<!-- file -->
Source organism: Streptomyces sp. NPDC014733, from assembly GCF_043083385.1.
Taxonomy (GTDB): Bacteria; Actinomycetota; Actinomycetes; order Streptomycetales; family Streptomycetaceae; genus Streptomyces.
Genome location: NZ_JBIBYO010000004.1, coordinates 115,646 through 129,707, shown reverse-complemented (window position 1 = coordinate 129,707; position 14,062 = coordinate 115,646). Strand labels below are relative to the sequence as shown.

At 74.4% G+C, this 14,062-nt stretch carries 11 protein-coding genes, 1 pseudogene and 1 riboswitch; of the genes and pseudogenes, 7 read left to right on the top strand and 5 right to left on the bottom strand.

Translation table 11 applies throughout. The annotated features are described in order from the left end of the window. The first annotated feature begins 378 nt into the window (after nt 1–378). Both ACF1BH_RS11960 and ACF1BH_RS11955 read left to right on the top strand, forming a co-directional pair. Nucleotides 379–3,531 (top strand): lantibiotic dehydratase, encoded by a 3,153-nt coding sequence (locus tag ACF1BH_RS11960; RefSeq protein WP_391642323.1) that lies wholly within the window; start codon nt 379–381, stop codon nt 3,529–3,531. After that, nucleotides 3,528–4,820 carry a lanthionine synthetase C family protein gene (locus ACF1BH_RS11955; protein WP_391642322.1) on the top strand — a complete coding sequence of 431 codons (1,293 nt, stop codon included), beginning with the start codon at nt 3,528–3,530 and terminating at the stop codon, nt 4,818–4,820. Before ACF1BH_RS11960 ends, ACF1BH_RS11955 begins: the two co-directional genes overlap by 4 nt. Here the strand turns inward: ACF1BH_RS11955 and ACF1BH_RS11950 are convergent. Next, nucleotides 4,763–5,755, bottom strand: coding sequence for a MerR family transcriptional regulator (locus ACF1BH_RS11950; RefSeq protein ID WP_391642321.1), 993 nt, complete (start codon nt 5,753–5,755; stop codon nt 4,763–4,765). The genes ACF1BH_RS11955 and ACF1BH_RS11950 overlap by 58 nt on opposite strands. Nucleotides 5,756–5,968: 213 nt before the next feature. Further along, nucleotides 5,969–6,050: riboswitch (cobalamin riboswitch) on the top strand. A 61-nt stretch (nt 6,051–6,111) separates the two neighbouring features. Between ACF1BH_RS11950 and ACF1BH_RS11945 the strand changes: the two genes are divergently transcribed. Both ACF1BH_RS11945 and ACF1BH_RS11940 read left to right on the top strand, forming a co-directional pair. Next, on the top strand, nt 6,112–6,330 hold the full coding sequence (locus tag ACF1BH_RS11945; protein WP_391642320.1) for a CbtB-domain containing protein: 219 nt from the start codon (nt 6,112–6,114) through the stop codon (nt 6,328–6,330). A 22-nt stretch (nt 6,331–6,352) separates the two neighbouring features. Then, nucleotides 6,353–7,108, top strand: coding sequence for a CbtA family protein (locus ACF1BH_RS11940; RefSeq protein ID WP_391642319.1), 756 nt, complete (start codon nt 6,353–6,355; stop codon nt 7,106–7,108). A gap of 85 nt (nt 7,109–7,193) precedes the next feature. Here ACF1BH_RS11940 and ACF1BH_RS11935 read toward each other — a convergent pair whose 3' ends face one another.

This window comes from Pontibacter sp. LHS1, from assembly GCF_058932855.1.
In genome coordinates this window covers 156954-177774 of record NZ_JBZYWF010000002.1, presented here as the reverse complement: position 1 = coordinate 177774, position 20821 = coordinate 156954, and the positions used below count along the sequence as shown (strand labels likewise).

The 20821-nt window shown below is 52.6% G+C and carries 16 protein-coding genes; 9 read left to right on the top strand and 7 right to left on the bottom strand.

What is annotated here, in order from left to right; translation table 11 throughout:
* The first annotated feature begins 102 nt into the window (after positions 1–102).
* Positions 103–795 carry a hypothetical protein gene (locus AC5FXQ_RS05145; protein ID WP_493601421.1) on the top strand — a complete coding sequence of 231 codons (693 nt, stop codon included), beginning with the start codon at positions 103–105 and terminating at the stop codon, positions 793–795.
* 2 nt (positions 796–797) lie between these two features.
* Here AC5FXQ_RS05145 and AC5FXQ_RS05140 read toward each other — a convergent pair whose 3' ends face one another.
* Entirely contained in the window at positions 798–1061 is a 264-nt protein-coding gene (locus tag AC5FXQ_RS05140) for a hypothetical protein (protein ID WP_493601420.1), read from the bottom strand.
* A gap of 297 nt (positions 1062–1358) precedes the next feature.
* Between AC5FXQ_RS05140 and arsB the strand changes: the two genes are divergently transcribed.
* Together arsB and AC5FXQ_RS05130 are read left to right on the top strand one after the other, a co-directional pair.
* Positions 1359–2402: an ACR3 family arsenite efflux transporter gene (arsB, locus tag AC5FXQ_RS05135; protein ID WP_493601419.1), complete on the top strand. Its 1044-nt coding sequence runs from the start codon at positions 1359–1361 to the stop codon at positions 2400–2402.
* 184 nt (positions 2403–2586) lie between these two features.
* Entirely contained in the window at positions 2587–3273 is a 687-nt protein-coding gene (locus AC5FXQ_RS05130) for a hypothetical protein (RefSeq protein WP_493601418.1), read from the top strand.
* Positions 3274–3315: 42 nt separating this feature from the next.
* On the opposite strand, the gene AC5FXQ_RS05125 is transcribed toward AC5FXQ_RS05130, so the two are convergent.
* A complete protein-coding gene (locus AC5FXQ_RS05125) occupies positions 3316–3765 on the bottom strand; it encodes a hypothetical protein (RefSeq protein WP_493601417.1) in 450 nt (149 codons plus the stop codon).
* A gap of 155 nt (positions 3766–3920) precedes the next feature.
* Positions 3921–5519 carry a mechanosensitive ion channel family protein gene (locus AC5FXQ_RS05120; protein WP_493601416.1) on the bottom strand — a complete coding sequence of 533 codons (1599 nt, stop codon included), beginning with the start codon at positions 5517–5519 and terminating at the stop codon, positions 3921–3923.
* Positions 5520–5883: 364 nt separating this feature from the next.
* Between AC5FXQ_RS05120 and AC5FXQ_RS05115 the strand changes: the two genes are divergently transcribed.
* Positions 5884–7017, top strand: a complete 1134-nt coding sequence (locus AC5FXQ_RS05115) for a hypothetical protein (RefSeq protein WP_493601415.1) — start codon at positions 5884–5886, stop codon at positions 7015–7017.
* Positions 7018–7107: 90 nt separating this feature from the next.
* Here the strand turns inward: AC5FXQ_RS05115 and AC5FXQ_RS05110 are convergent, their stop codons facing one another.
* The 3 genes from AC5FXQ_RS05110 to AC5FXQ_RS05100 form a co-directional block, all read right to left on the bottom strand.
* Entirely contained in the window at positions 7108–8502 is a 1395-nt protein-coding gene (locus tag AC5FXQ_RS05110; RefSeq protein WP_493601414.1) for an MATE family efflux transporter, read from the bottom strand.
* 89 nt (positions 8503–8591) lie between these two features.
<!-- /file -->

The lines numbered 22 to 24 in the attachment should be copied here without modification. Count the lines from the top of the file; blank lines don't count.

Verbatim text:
* On the opposite strand, the gene AC5FXQ_RS05125 is transcribed toward AC5FXQ_RS05130, so the two are convergent.
* A complete protein-coding gene (locus AC5FXQ_RS05125) occupies positions 3316–3765 on the bottom strand; it encodes a hypothetical protein (RefSeq protein WP_493601417.1) in 450 nt (149 codons plus the stop codon).
* A gap of 155 nt (positions 3766–3920) precedes the next feature.